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Book Review: A Brain Wider than the Sky

March 17th, 2010 · No Comments

I play tennis, but I’m no Rafa Nadal! I cook spaghetti, but I’m no Gordon Ramsay! And while I write about pain, I’m no Andrew Levy, author of A Brain Wider than the Sky, a memoir of his 20+ years of experiences with migraines.

It is a spellbinding, creative work. His power as a writer lets even those of us without migraines into the private experience of severe headaches.

September: there is no line between the migraine and worrying about the migraine as one lies awake at five in the morning. There is no difference between the first pinpricks of aura and the first gray rays of dawn, either, since one looks like the other, and since the latter seems to cause the former.

The pain will come if it wants to come. I can feel the shuffling under my brow, the blood and the nerves meditating, a little rush, a little constriction. It almost feels as if they’re considering whether to make a commitment.

It starts from a point somewhere and pulsates, enlarges. By the third or fourth throb, a new pain appears, something after the throbs, like the afterimage on a television, a glow that grows fainter, until the next pulsation renews it. There’s a density now, a consistency. I get up, and while the rest of my body feels normal, my head feels as if it is shedding pieces as it rises, like the trail of a comet.

Levy also relates the impact to himself and his family of his chronic disability. His preschool son often scoped out the scene each morning to see if the “interloper” was present. “Aedan has understood that he had to negotiate with the headache, as if it were a third party.”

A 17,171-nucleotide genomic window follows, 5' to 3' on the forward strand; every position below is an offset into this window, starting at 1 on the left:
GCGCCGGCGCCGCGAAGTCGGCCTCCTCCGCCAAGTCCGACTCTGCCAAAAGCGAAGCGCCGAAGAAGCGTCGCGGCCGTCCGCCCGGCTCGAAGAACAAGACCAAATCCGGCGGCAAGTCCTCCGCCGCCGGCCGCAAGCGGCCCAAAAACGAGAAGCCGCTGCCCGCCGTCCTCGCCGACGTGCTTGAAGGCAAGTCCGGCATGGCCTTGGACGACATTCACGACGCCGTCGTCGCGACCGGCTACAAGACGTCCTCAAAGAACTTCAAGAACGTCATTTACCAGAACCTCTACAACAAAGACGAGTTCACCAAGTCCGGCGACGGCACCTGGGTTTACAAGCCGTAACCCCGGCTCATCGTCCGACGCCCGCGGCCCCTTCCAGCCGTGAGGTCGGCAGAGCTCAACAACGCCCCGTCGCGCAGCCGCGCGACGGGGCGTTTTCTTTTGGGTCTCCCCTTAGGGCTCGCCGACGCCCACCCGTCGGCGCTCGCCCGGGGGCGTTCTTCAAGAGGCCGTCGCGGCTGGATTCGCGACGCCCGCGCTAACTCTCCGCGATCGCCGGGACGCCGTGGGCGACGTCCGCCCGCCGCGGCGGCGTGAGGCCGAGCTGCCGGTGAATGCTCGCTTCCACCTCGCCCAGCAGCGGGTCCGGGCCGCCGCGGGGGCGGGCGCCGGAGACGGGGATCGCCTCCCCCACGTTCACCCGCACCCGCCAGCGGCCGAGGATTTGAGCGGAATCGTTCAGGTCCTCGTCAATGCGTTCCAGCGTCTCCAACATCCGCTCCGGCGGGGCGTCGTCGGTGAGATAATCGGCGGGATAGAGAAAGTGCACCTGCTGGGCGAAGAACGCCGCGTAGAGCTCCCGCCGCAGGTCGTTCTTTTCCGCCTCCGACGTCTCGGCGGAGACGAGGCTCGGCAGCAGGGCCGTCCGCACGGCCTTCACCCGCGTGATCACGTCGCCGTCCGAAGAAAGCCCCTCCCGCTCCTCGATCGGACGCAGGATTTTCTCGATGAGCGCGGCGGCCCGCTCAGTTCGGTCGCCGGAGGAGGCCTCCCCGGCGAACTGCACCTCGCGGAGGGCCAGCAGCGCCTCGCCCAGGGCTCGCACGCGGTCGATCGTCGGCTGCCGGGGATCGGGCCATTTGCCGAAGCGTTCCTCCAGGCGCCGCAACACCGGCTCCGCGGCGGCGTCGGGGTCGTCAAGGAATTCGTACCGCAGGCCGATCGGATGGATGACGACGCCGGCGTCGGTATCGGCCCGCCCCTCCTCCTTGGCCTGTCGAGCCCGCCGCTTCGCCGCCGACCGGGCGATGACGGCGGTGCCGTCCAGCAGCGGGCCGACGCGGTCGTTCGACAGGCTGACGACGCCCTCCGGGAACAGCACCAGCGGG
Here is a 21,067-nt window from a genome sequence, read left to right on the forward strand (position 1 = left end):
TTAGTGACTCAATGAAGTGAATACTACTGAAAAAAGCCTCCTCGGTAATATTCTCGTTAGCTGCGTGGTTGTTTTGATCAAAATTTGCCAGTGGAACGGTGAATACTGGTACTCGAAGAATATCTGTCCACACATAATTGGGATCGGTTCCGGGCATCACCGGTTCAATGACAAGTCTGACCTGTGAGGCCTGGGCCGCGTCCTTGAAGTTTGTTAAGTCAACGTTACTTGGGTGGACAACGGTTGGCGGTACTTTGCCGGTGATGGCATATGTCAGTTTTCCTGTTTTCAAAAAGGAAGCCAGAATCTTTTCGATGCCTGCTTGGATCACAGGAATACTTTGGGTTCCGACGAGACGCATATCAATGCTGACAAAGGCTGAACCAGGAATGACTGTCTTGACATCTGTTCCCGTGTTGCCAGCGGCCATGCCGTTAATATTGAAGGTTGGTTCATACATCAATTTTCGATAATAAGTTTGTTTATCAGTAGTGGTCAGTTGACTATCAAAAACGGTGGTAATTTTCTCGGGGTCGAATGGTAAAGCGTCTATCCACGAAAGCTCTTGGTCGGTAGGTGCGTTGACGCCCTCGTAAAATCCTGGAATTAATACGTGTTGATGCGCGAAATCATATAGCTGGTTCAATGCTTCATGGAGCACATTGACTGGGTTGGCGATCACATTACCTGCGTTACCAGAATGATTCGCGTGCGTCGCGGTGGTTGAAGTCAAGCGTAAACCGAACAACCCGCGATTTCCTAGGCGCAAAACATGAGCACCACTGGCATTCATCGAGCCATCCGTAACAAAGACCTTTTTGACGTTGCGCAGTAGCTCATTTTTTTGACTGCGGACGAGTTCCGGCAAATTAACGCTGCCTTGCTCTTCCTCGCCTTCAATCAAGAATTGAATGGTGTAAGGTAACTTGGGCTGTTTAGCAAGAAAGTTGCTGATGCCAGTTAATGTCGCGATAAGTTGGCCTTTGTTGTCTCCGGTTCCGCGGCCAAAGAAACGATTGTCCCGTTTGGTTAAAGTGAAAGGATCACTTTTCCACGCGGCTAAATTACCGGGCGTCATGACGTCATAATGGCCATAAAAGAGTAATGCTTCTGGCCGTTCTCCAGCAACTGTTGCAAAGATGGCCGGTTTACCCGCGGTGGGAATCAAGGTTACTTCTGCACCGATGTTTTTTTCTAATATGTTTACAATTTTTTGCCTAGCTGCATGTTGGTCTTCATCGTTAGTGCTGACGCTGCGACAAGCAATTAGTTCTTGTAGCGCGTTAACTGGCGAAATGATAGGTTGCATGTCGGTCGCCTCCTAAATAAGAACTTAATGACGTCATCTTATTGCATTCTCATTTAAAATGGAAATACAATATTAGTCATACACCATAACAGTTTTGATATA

Levy explores the writings of other migraineurs – Freud, Virginia Woolf, Nietzsche – and analyzes the relation between migraine and creativity. He relates his own dance with treatment, and avoiding it. He also summarizes newer theories about the causes of migraine, and what’s on the horizon for remedies.

My favorite parts of the book were Levy’s descriptions of his own experiences – breathtakingly vivid and fresh:

The beep of the microwave oven as it is tapped, 3, 2, 1, start, producing a corresponding stab above the left eye, a gentle one, tap, tap, tap, tap, each a fraction of a second after the corresponding microwave beep, the way that thunder just follows a near lightning strike.

Some descriptions were funny, “And headaches: I gathered a collection of small ones, the way other people keep figurines.”

A Brain Wider than the Sky is a must-read for anyone with migraines or any pain condition. But I think any reader who likes inspired writing will love this book. Levy’s auras are at times, “a transporting sensation of awe, of joy, of clarity.” These also well describe his book!

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